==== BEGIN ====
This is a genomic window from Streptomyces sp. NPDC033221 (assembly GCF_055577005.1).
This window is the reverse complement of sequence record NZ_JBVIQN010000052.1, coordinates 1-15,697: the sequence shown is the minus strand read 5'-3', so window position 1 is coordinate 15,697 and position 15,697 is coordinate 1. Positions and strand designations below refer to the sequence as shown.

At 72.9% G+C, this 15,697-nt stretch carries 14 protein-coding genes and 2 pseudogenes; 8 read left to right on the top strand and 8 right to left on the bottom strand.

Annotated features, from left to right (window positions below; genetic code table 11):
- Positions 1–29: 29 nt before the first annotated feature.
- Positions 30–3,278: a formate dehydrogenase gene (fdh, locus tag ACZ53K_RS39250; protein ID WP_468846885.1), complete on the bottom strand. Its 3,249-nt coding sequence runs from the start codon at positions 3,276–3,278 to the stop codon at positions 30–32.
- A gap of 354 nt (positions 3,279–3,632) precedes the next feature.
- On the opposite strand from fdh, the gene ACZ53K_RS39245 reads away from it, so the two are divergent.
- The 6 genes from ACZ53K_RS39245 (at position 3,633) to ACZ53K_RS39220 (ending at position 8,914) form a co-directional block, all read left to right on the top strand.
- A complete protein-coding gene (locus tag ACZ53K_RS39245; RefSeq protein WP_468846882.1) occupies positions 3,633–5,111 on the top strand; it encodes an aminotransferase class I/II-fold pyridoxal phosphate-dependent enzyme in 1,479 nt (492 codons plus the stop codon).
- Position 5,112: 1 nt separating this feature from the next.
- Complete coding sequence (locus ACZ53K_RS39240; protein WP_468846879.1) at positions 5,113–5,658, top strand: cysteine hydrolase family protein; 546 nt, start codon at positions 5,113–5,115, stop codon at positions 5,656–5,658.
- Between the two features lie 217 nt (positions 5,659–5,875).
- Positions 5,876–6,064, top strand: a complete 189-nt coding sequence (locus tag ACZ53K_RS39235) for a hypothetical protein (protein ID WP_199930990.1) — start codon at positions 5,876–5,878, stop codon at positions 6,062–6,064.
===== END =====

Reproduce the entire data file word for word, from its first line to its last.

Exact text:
This is a genomic window from Streptomyces sp. NPDC033221 (assembly GCF_055577005.1).
This window is the reverse complement of sequence record NZ_JBVIQN010000052.1, coordinates 1-15,697: the sequence shown is the minus strand read 5'-3', so window position 1 is coordinate 15,697 and position 15,697 is coordinate 1. Positions and strand designations below refer to the sequence as shown.

At 72.9% G+C, this 15,697-nt stretch carries 14 protein-coding genes and 2 pseudogenes; 8 read left to right on the top strand and 8 right to left on the bottom strand.

Annotated features, from left to right (window positions below; genetic code table 11):
- Positions 1–29: 29 nt before the first annotated feature.
- Positions 30–3,278: a formate dehydrogenase gene (fdh, locus tag ACZ53K_RS39250; protein ID WP_468846885.1), complete on the bottom strand. Its 3,249-nt coding sequence runs from the start codon at positions 3,276–3,278 to the stop codon at positions 30–32.
- A gap of 354 nt (positions 3,279–3,632) precedes the next feature.
- On the opposite strand from fdh, the gene ACZ53K_RS39245 reads away from it, so the two are divergent.
- The 6 genes from ACZ53K_RS39245 (at position 3,633) to ACZ53K_RS39220 (ending at position 8,914) form a co-directional block, all read left to right on the top strand.
- A complete protein-coding gene (locus tag ACZ53K_RS39245; RefSeq protein WP_468846882.1) occupies positions 3,633–5,111 on the top strand; it encodes an aminotransferase class I/II-fold pyridoxal phosphate-dependent enzyme in 1,479 nt (492 codons plus the stop codon).
- Position 5,112: 1 nt separating this feature from the next.
- Complete coding sequence (locus ACZ53K_RS39240; protein WP_468846879.1) at positions 5,113–5,658, top strand: cysteine hydrolase family protein; 546 nt, start codon at positions 5,113–5,115, stop codon at positions 5,656–5,658.
- Between the two features lie 217 nt (positions 5,659–5,875).
- Positions 5,876–6,064, top strand: a complete 189-nt coding sequence (locus tag ACZ53K_RS39235) for a hypothetical protein (protein ID WP_199930990.1) — start codon at positions 5,876–5,878, stop codon at positions 6,062–6,064.